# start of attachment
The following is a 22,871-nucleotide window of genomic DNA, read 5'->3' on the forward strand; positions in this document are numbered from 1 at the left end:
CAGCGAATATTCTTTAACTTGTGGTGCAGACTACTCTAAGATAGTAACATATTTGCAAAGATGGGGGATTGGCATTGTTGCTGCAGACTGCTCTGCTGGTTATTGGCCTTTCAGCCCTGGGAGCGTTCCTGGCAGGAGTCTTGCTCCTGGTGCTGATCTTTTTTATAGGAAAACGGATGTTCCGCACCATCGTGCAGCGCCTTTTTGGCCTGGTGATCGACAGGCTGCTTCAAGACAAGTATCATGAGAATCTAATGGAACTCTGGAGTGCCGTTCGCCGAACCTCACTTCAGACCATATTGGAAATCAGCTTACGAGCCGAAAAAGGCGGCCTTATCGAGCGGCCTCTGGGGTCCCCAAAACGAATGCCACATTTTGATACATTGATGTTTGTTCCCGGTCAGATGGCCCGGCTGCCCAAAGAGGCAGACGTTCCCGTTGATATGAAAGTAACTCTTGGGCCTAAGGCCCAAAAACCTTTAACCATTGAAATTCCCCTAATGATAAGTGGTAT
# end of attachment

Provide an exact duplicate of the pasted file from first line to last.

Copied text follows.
The following is a 22,871-nucleotide window of genomic DNA, read 5'->3' on the forward strand; positions in this document are numbered from 1 at the left end:
CAGCGAATATTCTTTAACTTGTGGTGCAGACTACTCTAAGATAGTAACATATTTGCAAAGATGGGGGATTGGCATTGTTGCTGCAGACTGCTCTGCTGGTTATTGGCCTTTCAGCCCTGGGAGCGTTCCTGGCAGGAGTCTTGCTCCTGGTGCTGATCTTTTTTATAGGAAAACGGATGTTCCGCACCATCGTGCAGCGCCTTTTTGGCCTGGTGATCGACAGGCTGCTTCAAGACAAGTATCATGAGAATCTAATGGAACTCTGGAGTGCCGTTCGCCGAACCTCACTTCAGACCATATTGGAAATCAGCTTACGAGCCGAAAAAGGCGGCCTTATCGAGCGGCCTCTGGGGTCCCCAAAACGAATGCCACATTTTGATACATTGATGTTTGTTCCCGGTCAGATGGCCCGGCTGCCCAAAGAGGCAGACGTTCCCGTTGATATGAAAGTAACTCTTGGGCCTAAGGCCCAAAAACCTTTAACCATTGAAATTCCCCTAATGATAAGTGGTAT